Happy Hanukkah! What? I’m not Jewish! Nope, but as a Christian I know we owe a tremendous debt to our Jewish friends so I thought I’d take a break from my Christmas-themed posts and share a little Hanukkah history with you.
Today marks the beginning of Hanukkah, the eight-night Jewish “Festival of Lights,” which observers celebrate by lighting the candles on a menorah. As I write this and as you read it, Jews across the world are gathering to light candles and share blessings. We’ve all seen the tiered candelabras, now let’s learn about them.
It’s in honor of Judah Maccabee and his four brothers who lead a revolt against the Assyrian Greeks who had taken over Jerusalem. The Maccabees won the war and regained control of their cherished temple, which the Assyrians had all but destroyed. After cleaning it up, the Maccabees went to light a menorah lamp but could only find enough oil to last one night. That’s when Jews believe a true miracle happened as it lasted eight nights, allowing them to make more oil. This is why Hanukkah is celebrated for eight nights.
During modern day Hanukkah traditions, each night one candle on a special menorah called a Hanukkiah is lit. There are a total of nine candles and there are blessings said with each lighting. It all kinda reminds me of our Christian Advent wreaths, their candles, and the accompanying prayers said with the lighting of them.
It’s not surprising, as Christianity is rooted in Judaism, the least of which is God’s own son, Jesus Christ, who was Jewish. Other teachings Christianity received from Judaism is our basic understanding of God, God’s covenant with His people, and the practice of assembling together for worship. Christians do so on Sundays; Jews on their Sabbath, roughly observed from Friday evening until Saturday night. The two faiths agree on many things. For example, Christians accept the Old Testament and all its teaching as inspired, and both faiths believe in the perfect creation of the world by an infinite God, that Satan introduced sin into the world, that God judges sin, and that sins must be atoned for. What most prominently separates the two is that Judaism does not accept the central Christian teaching that Jesus is the Messiah. For most Jews, the coming of the Messiah or the messianic age is still in the future.
Judaism is the oldest of the world’s three great monotheistic religions, Christianity, Judaism, and Islam, all of which serve only one God. Judaism is also the parent of both Christianity and Islam. Jews believe Yahweh, the only one God, created and rules the universe and revealed his law, the Torah, to the then Hebrews. The Torah contains more than 600 commands, which are summed up in the Ten Commandments. Sacred scriptures of Judaism are the Law, the Prophets, and the Writings. The scriptures also form the biblical Old Testament but do not adhere to the Christian New Testament.
So how is Hanukkah celebrated? First and foremost, it’s all about the oil; that sacred oil used in the Temple by the Maccabees. Today Jews traditionally eat two foods, sufganiyot, which are like jelly donuts; and the more famous latkes, which are basically potato pancakes. Both are fried in oil and are eaten throughout Hanukkah.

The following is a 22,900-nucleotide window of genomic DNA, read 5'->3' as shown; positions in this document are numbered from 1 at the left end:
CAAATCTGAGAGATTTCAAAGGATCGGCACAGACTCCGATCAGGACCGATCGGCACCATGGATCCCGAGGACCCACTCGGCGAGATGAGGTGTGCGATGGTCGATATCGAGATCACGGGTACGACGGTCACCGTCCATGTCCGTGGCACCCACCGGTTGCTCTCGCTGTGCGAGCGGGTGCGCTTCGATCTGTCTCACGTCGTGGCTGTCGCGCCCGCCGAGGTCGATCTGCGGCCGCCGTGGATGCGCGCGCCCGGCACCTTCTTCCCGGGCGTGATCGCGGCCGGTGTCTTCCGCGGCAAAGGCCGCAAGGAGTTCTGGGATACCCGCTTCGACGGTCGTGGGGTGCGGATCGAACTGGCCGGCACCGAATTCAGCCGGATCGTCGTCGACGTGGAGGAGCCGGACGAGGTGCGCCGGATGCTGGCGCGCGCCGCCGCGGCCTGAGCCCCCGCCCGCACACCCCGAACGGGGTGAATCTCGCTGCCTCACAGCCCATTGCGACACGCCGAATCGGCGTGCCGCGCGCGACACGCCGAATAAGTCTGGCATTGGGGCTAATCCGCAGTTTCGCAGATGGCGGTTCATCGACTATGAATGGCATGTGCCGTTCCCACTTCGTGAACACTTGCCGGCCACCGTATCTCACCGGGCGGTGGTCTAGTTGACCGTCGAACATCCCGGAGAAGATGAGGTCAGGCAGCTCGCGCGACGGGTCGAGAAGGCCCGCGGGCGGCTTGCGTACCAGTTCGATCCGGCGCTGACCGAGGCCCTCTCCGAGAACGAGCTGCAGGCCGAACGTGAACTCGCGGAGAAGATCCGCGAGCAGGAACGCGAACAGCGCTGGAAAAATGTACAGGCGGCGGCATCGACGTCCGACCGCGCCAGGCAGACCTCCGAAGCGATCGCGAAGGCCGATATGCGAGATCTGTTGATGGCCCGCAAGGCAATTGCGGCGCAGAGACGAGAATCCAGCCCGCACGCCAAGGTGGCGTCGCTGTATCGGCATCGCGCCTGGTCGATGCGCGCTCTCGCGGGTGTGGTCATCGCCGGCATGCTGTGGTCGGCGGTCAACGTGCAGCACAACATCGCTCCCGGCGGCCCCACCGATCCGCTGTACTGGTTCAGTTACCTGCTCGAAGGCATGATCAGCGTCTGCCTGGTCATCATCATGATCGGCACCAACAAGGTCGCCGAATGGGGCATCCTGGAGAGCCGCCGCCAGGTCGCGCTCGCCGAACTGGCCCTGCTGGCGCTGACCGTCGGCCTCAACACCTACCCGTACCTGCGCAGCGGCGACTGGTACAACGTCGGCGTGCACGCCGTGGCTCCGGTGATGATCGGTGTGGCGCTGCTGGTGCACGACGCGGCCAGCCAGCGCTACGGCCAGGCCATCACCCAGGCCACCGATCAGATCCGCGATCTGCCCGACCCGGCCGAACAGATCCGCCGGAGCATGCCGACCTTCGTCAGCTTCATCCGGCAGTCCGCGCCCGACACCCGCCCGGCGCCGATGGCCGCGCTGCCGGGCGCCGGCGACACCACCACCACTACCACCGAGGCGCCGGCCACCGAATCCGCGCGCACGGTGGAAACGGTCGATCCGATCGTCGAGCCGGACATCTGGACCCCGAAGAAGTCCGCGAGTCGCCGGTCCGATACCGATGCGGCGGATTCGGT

As with Christians and Christmas traditions, Jewish families vary in their Hanukkah traditions. Two things that are pretty standard are the giving of gifts and playing the dreidel. Gift giving is reserved for children, who receive a small present each night for the eight nights of Hanukkah. Unbeknownst to me, however, is that the dreidel is actually a game. Each side of one has a Hebrew letter that stands for the phrase “Nes Gadol Haya Sham,” which means “A great miracle happened here.” Players start with the same number of tokens, which can be anything from pennies to candies to the traditional chocolate coins called gelt. Players take turns rolling the dreidel, hoping they land on the side that allows them to take the “pot” in the middle. The game continues until one player collects all the tokens. Sounds fun to me!
Although we’ve all heard of Hanukkah, its fame is partially due to the fact that it falls so near Christmas. It is not considered a major holiday by Jews and is nowhere near the ranks of Yom Kippur, Rosh Hashanah or Passover, which are much more important and honored holidays.
Finally, is it Hanukkah or Chanukah? A Hebrew word, it has many English spelling variations, the most popular of which are Hanukkah and Chanukah. Traditionalists say the proper spelling of the word, which means “dedication” or “induction,” is “Chanukah” as it comes closest to representing the pronunciation of the Hebrew word and using Hebrew letters. “Hanukkah,” however, more accurately recreates the Hebrew spelling. However you spell it or however you say it, say it with respect.
So here’s to my Jewish friends. May your Hanukkah be blessed and may your year be full of joy. Mazel Tov!